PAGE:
Aviation Emissions

European surrender on aviation emissions
Read Full Story Members of the European Parliament voted yesterday to back a deal reached with member states to alter the European Union's Emissions Trading Scheme (ETS) so that foreign airlines will not have to pay for the CO2 emissions they emit in EU airspace. After the International Civil Aviation Organisation (ICAO) agreed a timeline toward a future global mechanism to reduce aviation emissions last September, the European Commission proposed a compromise that would exempt emissions taking place outside EU airspace, but still make foreign airlines pay for their emissions taking place within EU airspace.
February 04, 2014
Asian airlines flying to Europe may be in for a bit of a shock later this year if the European Parliament’s environment committee has its way. On Monday it backed changes to a draft law on greenhouse gas emissions from the aviation industry that would see international carriers obliged to account for all GHGs emitted on flights to and from Europe, starting in 2016.
Airbus has announced a pact with Malaysian partners aimed at identifying suitable local feedstocks that may be used to produce cleaner jet fuel for its aircraft.
European surrender on aviation emissions
November 29, 2013
France, Germany and the United Kingdom want to further water down the new European Union plan to regulate CO2 emissions from flights in its airspace, bring them into conflict with the Brussels-based European Commission, which is keen to maintain the bloc's climate change policy. The three biggest economies in Europe want to regulate emissions from domestic EU flights only, scaling back a Brussels proposal that would charge any airline for emissions made over European airspace.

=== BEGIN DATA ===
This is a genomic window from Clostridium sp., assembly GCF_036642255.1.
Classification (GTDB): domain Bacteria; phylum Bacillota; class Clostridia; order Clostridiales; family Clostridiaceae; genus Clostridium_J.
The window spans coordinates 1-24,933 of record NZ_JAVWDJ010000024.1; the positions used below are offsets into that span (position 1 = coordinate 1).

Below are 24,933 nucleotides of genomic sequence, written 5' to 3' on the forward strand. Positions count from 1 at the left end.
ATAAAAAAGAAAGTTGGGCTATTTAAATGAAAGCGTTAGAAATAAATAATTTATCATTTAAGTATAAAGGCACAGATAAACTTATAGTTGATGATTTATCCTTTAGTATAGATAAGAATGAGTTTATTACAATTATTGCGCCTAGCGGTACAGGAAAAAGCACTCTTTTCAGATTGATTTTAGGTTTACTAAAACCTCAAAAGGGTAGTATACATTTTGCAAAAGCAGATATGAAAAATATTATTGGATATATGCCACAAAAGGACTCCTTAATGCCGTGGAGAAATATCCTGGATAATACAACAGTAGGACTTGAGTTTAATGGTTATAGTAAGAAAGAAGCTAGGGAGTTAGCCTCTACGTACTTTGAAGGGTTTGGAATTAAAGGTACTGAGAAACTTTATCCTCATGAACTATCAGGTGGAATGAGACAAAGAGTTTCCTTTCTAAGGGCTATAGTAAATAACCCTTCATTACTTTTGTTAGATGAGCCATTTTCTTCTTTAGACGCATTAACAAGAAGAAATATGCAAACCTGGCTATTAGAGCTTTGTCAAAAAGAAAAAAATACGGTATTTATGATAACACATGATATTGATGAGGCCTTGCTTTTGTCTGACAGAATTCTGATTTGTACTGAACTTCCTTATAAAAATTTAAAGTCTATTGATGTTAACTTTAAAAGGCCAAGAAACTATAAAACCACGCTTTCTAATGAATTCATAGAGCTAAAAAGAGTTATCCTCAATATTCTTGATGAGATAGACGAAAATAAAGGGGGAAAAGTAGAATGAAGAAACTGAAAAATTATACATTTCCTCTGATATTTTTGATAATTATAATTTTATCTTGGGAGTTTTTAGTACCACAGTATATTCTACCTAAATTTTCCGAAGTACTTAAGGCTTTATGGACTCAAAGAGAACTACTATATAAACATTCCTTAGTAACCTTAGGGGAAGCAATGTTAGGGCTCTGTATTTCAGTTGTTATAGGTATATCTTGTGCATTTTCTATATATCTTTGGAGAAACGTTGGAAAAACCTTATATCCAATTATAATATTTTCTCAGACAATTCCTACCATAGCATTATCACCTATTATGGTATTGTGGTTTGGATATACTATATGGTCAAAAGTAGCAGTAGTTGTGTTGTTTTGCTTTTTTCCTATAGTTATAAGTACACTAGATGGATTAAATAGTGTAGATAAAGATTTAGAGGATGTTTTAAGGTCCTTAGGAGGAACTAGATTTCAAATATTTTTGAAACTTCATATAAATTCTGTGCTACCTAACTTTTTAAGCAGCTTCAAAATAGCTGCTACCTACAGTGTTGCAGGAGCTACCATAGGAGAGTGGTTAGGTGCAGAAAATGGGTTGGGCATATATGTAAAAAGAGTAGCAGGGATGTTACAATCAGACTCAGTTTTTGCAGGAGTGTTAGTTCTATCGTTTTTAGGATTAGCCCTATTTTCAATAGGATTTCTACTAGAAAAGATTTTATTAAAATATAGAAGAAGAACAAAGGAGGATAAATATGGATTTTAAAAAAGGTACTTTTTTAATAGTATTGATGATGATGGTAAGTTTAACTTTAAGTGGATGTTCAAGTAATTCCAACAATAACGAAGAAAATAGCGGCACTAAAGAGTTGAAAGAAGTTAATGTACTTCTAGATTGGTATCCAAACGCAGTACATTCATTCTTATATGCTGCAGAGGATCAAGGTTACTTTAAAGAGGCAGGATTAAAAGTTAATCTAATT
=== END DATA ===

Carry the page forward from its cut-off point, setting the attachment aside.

India has voiced firm opposition to EU plans to impose a scaled-back carbon charge on flights over European airspace while a senior US lawmaker said the EU proposal runs afoul of a law intended to shield US airlines from such charges.
Airline emissions over European territory
October 17, 2013
The European Commission has set the cat among the aviation pigeons once again by proposing to apply the European Union’s emissions trading system (ETS) within its own airspace from 1 January 2014. The move has drawn a predicable chorus of whining from the airlines which are currently basking in self-congratulation over the recent progress made toward a global regime to control their greenhouse gas emissions. Earlier this month industry regulators meeting at the assembly of the International Civil Aviation Organization (ICAO) in effect agreed to come to a final agreement on a market based mechanism to control emissions at their next triennial assembly in 2016.
The United Nations civil aviation body has reached consensus on a roadmap to create what would be a market-based scheme to help curb carbon emissions from a major industry by 2020, but rejected a European proposal that would have let it apply its own market scheme to foreign airlines in the interim.
Read Full Story After more than two years of international bickering, the European Union has finally abandoned its attempts to apply its aviation emissions regulations on foreign airlines.
Air travel carbon offsets on sale in San Fancisco Airport
August 01, 2013
After more than two year of wailing and gnashing of teeth by airlines over European Union regulations to curb the industry’s carbon emission growth, it appears that it can be done on the cheap according to a new report. New analysis from Bloomberg New Energy Finance and the US-based Environmental Defense Fund (EDF) shows that the industry can achieve its goal of carbon-neutral growth from 2020 – and even strengthen that goal considerably – by tapping into the available supply of high-integrity, low-cost carbon credits.
Internaitonal Air Transport Association
June 05, 2013
The international aviation industry has agreed to global curbs on its greenhouse gas emissions at the annual general meeting of the International Air Transport Association (IATA). While this is the first time the industry body has given its formal backing to emission controls, the resolution passed by members fell well short of the measures to combat climate change that green campaigners had demanded. IATA is calling on world governments to agree measures to manage carbon dioxide from air travel, which would come into force from 2020.